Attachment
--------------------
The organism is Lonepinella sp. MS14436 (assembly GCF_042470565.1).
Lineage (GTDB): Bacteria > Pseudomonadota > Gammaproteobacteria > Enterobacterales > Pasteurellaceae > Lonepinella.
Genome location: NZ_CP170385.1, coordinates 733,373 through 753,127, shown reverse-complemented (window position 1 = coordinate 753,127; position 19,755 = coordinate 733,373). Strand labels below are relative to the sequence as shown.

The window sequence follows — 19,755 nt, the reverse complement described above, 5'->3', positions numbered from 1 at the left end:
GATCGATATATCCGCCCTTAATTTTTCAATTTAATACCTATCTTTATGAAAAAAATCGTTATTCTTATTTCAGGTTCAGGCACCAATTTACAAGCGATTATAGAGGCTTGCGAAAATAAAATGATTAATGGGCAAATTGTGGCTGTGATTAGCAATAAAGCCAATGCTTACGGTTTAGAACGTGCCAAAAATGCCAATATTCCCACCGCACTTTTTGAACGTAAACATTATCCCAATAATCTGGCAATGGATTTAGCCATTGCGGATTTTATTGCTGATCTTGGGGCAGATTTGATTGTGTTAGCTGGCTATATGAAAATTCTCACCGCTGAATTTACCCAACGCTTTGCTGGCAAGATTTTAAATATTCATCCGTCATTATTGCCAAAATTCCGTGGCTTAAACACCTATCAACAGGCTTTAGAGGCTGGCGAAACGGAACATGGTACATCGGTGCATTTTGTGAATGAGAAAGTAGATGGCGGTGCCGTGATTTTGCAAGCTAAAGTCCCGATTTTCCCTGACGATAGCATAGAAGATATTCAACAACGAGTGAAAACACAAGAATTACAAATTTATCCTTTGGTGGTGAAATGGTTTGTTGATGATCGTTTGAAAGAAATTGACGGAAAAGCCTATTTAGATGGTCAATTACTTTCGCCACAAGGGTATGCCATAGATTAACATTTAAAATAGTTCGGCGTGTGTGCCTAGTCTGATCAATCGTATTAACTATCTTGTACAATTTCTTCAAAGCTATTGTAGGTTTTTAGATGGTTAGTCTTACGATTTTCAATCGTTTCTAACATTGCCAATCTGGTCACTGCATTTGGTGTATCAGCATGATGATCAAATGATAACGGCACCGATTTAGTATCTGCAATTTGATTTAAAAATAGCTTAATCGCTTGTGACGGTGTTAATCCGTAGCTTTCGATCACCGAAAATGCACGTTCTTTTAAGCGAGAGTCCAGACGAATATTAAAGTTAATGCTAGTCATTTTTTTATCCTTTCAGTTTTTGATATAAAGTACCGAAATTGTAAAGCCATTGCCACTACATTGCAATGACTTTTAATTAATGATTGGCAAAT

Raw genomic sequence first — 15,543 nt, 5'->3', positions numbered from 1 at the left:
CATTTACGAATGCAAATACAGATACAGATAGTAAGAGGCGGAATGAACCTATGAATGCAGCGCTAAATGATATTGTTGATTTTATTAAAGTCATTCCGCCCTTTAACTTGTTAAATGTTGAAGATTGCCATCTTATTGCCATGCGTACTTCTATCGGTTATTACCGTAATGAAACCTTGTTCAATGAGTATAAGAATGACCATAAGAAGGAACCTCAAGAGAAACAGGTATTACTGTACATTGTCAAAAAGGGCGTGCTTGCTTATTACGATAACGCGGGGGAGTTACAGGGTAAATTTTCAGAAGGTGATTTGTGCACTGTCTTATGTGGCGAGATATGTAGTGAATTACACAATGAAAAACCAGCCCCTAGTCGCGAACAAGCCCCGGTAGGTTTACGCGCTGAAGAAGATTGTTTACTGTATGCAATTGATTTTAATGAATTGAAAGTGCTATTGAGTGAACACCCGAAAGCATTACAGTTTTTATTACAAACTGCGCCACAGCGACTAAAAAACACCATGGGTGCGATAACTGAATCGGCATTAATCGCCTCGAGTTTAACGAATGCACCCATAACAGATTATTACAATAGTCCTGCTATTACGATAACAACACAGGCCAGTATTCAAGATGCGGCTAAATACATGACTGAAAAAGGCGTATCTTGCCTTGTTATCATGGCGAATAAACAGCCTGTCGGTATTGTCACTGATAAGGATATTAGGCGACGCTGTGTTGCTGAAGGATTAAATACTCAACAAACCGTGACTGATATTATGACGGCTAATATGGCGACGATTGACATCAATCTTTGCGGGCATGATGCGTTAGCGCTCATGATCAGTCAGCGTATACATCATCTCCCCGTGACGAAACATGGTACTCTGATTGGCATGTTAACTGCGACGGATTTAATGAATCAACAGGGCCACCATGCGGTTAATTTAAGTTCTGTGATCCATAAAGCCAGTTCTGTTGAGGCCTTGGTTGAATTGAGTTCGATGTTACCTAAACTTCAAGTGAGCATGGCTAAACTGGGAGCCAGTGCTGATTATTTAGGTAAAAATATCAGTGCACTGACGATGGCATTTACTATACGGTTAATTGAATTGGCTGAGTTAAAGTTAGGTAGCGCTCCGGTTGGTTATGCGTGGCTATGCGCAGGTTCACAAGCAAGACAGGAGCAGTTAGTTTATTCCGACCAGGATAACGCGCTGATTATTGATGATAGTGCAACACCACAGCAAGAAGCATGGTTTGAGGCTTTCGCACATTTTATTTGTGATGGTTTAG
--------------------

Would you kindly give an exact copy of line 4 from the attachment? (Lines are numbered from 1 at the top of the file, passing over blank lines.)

The window sequence follows — 19,755 nt, the reverse complement described above, 5'->3', positions numbered from 1 at the left end: